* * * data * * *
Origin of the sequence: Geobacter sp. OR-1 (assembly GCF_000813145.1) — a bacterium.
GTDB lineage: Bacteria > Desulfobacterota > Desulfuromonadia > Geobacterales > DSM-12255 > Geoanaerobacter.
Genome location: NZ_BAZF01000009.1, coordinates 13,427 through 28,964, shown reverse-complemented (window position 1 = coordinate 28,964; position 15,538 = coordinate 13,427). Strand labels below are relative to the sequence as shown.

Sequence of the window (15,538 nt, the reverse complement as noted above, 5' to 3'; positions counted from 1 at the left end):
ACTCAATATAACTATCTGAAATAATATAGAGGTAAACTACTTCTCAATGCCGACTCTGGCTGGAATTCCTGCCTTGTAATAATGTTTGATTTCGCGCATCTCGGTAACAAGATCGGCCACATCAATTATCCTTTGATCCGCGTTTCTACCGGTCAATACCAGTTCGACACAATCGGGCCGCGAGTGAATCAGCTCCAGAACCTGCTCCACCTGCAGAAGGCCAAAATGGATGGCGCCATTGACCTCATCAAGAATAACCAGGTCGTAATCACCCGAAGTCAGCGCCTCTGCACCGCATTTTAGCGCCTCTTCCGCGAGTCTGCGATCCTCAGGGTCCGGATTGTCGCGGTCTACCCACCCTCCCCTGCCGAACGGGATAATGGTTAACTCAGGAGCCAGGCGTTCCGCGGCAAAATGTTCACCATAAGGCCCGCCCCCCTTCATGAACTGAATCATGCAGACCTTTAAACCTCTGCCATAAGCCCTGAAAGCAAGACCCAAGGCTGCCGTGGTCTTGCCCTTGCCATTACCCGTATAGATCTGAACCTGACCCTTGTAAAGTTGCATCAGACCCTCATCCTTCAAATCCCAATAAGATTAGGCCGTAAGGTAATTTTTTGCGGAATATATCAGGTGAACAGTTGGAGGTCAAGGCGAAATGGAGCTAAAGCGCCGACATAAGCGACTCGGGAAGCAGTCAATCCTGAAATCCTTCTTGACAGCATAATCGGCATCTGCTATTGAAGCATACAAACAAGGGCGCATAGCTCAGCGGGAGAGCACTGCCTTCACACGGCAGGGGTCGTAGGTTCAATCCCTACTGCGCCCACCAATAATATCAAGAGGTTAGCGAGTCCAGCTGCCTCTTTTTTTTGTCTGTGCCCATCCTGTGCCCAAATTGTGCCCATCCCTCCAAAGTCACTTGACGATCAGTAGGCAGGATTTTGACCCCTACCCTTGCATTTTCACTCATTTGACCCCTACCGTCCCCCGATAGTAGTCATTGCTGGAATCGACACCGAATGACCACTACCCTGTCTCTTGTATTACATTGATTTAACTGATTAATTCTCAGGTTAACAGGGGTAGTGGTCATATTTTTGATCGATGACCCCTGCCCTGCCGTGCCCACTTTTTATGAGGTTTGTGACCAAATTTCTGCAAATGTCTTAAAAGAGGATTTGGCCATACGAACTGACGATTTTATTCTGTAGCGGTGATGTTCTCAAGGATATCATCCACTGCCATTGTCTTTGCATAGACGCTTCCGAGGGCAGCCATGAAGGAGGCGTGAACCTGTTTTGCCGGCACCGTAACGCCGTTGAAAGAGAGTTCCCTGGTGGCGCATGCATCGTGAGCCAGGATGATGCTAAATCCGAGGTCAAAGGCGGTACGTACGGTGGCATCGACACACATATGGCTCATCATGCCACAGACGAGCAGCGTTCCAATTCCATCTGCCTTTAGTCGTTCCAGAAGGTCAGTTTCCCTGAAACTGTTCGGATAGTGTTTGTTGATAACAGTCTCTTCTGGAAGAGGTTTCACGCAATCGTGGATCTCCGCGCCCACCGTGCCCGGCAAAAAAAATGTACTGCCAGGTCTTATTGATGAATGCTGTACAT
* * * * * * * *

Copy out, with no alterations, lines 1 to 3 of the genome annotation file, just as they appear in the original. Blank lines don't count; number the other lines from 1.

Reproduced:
Origin of the sequence: Geobacter sp. OR-1 (assembly GCF_000813145.1) — a bacterium.
GTDB lineage: Bacteria > Desulfobacterota > Desulfuromonadia > Geobacterales > DSM-12255 > Geoanaerobacter.
Genome location: NZ_BAZF01000009.1, coordinates 13,427 through 28,964, shown reverse-complemented (window position 1 = coordinate 28,964; position 15,538 = coordinate 13,427). Strand labels below are relative to the sequence as shown.